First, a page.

The delay brought us to the chain-up area just as the restrictions were lifted, so we pressed on at speed through slush, rain, and snow into the northern sections of the Republic of Greater California, then on to the old capital for the night, past prematurely-flooded nut orchards and through a flooded section of roadway, having left the main highway in case roving bands of Federation loyalists were on the watch for dissidents fleeing south.
Traveling south, this time on the main highway through the wet and verdant San Joaquin Valley, we arrived in the Los Angeles area in late afternoon, with the usual heavy, but not quite gridlocked Saturday traffic, despite the large political demonstrations downtown.
We found our relatives dry and well, and settled in for a brief respite from our travels. With the six-year drought officially over, we braved flooded streets on Sunday to replenish our food supplies at nearly-deserted stores, as the torrential downpours continued in the third wave of La Niña storm cycles in as many weeks. The intensity of the storms across the Northern Hemisphere is, no doubt, fueled by the loss of much of the polar ice cap. Now, two possible explanations for the disappearance of the northern sea ice in this century are either 1) as the result of man-made global warming or 2) the capricious act of a vengeful god or gods.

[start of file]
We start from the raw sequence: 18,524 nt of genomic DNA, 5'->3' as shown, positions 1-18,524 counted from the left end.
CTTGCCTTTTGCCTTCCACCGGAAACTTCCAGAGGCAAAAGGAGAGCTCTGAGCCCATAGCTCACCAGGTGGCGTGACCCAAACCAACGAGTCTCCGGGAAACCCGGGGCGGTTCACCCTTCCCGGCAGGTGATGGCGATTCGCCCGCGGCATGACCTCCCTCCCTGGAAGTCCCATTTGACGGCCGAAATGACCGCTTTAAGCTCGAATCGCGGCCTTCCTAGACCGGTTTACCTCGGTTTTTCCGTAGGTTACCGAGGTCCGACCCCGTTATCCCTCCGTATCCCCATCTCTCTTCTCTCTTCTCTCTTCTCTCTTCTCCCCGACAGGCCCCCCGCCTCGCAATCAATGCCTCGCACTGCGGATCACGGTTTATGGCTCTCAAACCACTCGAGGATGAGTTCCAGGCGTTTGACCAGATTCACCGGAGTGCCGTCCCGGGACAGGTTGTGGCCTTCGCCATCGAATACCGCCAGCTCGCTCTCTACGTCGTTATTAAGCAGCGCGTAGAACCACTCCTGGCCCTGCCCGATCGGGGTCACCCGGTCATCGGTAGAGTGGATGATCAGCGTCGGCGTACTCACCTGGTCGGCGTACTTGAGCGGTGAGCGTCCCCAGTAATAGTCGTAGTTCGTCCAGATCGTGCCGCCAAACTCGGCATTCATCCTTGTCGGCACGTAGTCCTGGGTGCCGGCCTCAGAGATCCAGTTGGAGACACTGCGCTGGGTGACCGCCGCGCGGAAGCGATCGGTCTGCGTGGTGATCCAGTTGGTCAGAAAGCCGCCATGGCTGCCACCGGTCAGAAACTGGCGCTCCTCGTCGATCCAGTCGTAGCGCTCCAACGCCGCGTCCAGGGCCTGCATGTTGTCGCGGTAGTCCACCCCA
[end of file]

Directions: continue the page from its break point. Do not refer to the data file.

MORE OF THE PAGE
Either way, a large segment of humanity needs to change their evil ways, and soon, as the carbon dioxide and methane concentrations approach a runaway point with the thawing of the permafrost and shallow methane hydrates in the northern tundra and seas. However, in the current geopolitical climate, not much promises to be done to slow changes to the planetary climate. We need to hurry on to visit our descendants before we are all caught up in a mass extinction event not seen since Permian times, not to mention travel restrictions or economic collapse resulting from political upheaval.
Our banking business finally got settled, at least for now: the banker was astounded at the differences between California and rural Cascadia housing values. The transaction, started some time ago, was, of course, still in California dollars. Cascadia has yet to convert to New Hong Kong Dollars, pending renegotiation of trade deals between the new confederacy and the world economy and pinning the new currency to the Yuan.